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cided with the knowledge of Narayana Pillai, though he had dissented, we are unable to hold that there has been such a decision of the majority as would bind the dissenting trustee". It does appear the original draft of Ex. B-94 was made on the assumption that all the trustees would join in the execution of the document but the hope and anticipation formed by the two trustees was believed and so the document was ultimately executed by two of them without Narayana Pillai joining. We have con .....

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stion as to whether both the said transfers were effected for grossly inadequate consideration. The next question which has been raised on behalf of defendant 14 is in regard to the amendment made by the High Court in its decretal order. It is urged that this amendment was made after the appeals to this court had been admitted and so it is without jurisdiction. It appears that the certificate was granted by the High Court to the respective defendants who have come to this Court as appellants on .....

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ounts could not be claimed. By r J their application the plaintiffs alleged that the use of "mesne profits" in the decretal order was inconsistent with the judgment which had directed accounts of the net profits as so they claimed that the decretal order should be corrected in cl. III, sub-cl.(3). According to the prayer thus made it was suggested that the clause should read as follows "that the defendants 12, 13 and 14 are liable for the net profits of the properties purchased by .....

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and so the decretal order was perfectly correct. This contention has been negatived by the High Court, and in our opinion rightly. It appears that in the earlier portion if his judgment Krishnaswami Naidu, J., summarised ill one paragraph the effect of the decree passed by the trial court; and in giving this summary he observed that under the decree defendants 12, 13, 14 and 16 were held entitled to be paid the respective considerations of the sales and mortgages together with interest they bei .....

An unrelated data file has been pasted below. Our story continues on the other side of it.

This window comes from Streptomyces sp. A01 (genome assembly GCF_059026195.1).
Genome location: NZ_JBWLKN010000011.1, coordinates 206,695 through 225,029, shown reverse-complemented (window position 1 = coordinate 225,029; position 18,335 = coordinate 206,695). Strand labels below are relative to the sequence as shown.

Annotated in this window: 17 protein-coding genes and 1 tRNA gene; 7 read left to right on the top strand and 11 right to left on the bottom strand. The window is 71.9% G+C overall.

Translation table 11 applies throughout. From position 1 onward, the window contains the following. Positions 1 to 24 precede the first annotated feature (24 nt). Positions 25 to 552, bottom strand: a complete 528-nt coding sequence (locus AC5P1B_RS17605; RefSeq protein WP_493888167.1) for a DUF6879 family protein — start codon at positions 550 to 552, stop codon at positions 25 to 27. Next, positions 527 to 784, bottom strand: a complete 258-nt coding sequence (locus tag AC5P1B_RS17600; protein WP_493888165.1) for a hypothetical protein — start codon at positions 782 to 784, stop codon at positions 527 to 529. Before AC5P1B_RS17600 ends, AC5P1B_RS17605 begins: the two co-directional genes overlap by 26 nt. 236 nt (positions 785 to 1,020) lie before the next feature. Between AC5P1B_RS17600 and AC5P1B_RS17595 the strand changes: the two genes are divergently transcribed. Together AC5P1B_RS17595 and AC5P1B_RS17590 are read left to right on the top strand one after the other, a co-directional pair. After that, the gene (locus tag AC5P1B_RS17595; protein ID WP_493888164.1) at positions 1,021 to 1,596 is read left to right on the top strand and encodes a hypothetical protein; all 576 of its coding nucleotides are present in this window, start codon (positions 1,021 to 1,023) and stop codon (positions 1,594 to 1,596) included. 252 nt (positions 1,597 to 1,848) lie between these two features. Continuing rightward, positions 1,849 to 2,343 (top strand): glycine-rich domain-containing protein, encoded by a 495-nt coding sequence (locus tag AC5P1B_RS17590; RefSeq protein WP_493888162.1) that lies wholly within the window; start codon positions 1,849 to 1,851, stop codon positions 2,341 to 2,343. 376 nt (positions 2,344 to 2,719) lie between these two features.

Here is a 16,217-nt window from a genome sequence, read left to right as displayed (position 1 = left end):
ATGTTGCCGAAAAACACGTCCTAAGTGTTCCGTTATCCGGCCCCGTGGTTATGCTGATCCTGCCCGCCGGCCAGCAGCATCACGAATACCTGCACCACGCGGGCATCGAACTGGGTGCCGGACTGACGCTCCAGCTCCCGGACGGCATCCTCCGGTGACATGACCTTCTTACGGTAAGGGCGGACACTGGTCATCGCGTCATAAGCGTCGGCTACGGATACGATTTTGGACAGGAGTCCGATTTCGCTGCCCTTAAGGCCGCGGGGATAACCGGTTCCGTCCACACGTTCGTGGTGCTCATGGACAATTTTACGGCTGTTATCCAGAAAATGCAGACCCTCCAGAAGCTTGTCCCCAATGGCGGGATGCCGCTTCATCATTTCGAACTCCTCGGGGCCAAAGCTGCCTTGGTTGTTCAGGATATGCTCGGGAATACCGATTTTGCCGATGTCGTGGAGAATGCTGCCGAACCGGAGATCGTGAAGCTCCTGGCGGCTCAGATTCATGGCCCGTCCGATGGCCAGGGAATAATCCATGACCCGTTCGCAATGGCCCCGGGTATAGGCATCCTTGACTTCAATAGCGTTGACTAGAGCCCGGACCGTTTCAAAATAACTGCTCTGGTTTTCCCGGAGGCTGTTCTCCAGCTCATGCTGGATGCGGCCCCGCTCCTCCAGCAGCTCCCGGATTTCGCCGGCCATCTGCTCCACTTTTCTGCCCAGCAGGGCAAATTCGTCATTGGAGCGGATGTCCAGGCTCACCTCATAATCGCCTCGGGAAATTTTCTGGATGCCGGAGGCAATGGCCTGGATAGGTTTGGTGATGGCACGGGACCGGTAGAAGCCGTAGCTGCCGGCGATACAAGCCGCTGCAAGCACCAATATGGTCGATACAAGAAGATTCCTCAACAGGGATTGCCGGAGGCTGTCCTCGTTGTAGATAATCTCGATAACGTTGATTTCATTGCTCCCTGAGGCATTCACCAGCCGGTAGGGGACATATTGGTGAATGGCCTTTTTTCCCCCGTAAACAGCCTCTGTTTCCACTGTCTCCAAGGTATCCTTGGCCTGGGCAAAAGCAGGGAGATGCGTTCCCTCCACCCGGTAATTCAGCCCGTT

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s "net profits" and not "mesne profits". Thus, there can be no doubt that the decretal order drawn in the High Court through error introduced the words "mesne profits" and such an error could be corrected by the High Court under ss. 151 and 152 of the Code even though the appeals may have been admitted in this Court before the date of correction. But apart from this technical argument about the jurisdiction of the High Court to make the correction the point in quest .....

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d of limitation commencing from the time when the profits were received. Normally there is no doubt that a successful plaintiff would be entitled to mesne profits for three years and not more; but in the present case we are dealing with a claim made by the plaintiffs on behalf of the trust and the decision in their favour has rendered it necessary to adjust equities between the trust and the respective alienees alienations in whose favour have been set aside as invalid. We have already seen that .....

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ess have directed that the alienees in turn should give an account of the net profits of the properties which were wrongfully in their possession commencing with the date when 7 they got possession. If the technical argument based on Art. 109 is upheld as a matter of law there would be no scope for giving equitable relief to the alienees as all and they may be driven to file fresh actions to recover their claims and such actions would have to face the possible plea of limitation. That is why the .....

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Das 1932) L. R. 59 1. A.A. 147; Bhagwat Dayal Singh v. Debi Dayal Sahu (1908) L. R. 35 I. A. 48, 59. The principal and interest ordered to be paid to defendant 14 and the profits ordered to be paid by him are thus integral parts of on equitable adjustment between the plaintiffs and defendant 14. It is also urged on behalf of defendant 14 that the High Court was in error in modifying the decree passed by the trial Court by changing 10 1/2% interest at compound rate to 10 1/2% simple interest in f .....